The Australian Taxation Office (ATO) has recently issued a warning to taxpayers involved in property development projects with self-managed superannuation funds (SMSFs).
The ATO’s Taxpayer Alert TA 2023/2 highlights concerns about schemes that are perceived to lack commerciality and funnel profits to SMSFs through special purpose vehicles (SPVs) and non-arm’s length arrangements.
The ATO is closely monitoring situations where SMSFs gain direct or indirect ownership of SPVs for property development projects.
In these cases, the minds behind property development groups establish SPV(s) that enter into non-arm’s length contracts with related entities to carry out the development work. These related entities charge lower fees than the usual arm’s length rates, leading to inflated profits for the SPVs and benefiting the SMSFs.
The end result may be that the SPV reports a higher profit than usual, and these profits are then passed on to SMSF shareholders via dividends, who enjoy concessional tax rates.
Consequently, the effective tax rate on profits from the development project can be reduced from the minimum 25% company tax rate to the 15% complying self-managed superannuation fund tax rate (or exempt if the dividends are supporting pension payments to the member(s) of the SMSF).
Example: Diversion of Profits through Non-Arm’s Length Contracts
Consider Taxpayer 1 and Taxpayer 2, who are members and trustees of their respective SMSFs.
They establish two SPV companies. The first is an SPV called “New Development Co” for a property development project. New Development Co is owned 100% by New Interposed Co which is owned 50% each by Taxpayer 1 and 2 respective SMSFs.
New Development Co contracts with related entities, Civil Works Tpr 1 Pty Ltd and Management Tpr 2 Pty Ltd, to conduct property development and project management. However, the fees charged by these related entities are significantly below the arm’s length rates.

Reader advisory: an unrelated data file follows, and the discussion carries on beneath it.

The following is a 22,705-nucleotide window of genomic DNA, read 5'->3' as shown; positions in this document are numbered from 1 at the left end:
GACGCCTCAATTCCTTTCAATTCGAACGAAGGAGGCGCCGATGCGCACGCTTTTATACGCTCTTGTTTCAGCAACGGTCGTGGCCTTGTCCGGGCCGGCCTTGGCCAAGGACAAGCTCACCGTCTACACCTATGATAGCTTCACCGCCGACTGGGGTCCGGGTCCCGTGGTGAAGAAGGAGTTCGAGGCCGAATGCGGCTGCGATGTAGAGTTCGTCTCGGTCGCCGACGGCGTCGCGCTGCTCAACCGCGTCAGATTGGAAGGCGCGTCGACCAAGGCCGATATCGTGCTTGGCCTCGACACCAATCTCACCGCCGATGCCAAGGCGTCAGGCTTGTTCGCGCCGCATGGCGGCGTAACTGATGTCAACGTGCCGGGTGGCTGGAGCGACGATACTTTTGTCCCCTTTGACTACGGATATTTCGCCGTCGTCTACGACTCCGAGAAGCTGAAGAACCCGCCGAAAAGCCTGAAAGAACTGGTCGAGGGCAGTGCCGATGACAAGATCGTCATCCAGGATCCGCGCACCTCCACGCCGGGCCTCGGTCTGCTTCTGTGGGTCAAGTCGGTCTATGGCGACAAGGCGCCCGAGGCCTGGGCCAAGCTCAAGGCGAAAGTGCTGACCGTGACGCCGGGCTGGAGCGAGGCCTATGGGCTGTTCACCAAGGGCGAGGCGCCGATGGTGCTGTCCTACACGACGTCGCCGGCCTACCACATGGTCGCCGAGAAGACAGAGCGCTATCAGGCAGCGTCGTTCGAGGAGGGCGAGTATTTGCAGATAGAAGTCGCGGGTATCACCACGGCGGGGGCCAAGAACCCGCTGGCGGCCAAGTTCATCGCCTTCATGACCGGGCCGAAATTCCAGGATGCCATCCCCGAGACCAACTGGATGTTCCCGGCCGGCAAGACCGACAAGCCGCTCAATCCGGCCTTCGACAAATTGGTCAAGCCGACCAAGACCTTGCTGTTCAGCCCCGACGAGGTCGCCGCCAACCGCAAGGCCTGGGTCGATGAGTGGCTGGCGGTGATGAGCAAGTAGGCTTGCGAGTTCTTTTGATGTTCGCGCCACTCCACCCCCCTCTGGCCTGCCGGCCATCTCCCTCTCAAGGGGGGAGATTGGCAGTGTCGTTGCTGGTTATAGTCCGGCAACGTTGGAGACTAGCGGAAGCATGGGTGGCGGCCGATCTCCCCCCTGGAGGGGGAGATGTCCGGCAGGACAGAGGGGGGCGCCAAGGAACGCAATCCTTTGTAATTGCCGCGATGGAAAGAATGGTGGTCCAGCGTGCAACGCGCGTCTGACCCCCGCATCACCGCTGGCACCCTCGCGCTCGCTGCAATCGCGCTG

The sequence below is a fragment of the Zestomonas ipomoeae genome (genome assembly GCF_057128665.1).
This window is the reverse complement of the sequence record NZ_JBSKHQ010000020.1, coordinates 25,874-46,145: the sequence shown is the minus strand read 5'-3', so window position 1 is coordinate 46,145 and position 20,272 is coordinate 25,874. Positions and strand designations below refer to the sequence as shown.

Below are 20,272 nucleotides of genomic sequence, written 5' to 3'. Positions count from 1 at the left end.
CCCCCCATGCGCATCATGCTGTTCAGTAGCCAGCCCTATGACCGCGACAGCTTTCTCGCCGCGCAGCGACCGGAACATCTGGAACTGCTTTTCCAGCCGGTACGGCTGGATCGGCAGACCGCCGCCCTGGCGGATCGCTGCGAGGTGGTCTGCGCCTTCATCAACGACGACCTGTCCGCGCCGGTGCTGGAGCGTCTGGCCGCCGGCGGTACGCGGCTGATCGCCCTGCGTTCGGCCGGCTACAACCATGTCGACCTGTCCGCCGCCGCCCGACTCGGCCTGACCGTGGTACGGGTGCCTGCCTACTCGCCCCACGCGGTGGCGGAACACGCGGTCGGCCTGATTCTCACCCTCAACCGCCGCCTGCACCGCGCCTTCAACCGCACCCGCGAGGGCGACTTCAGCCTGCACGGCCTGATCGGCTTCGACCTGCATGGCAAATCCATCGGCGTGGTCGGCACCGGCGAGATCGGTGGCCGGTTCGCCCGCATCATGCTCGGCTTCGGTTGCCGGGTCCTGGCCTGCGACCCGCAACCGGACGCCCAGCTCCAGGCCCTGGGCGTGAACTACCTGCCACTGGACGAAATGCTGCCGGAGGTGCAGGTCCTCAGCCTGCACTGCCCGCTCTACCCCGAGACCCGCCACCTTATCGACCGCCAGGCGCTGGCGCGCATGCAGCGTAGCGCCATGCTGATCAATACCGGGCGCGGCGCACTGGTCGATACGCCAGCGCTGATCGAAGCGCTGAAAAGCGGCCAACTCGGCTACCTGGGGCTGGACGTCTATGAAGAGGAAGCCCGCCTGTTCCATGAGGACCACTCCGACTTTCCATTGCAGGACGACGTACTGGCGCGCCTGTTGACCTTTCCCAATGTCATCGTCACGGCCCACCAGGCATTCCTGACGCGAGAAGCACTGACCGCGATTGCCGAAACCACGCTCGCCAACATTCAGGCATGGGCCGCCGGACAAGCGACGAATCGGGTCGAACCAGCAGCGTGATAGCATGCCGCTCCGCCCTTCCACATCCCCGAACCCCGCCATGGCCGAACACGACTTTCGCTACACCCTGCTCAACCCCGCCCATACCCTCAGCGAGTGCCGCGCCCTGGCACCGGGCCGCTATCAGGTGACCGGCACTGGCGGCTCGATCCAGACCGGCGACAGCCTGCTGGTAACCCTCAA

As a result, New Development Co earns inflated profits from the property development project.
These profits are then distributed as franked dividends to New Interposed Co, which is 50% owned by each SMSF. Consequently, the dividends received from New Interposed Co are assessed at a 15% tax rate or are exempt if the shares in New Interposed Co are supporting the payment of pensions to members of SMSF 1 or SMSF 2.
Risks and penalties
Taxpayers and promoters involved in these arrangements face substantial risks and potential penalties.
The ATO urges taxpayers considering or already engaged in such arrangements to exercise caution and consider their options. Taking proactive steps like seeking independent professional advice, requesting private rulings from the ATO, or making voluntary disclosures to mitigate potential penalties are crucial actions taxpayers can take.
The ATO’s Taxpayer Alert TA 2023/2 serves as a reminder to taxpayers and their advisors that complex structures primarily designed for tax purposes may come under the Tax Commissioner’s review and potentially broader interpretation of existing tax laws.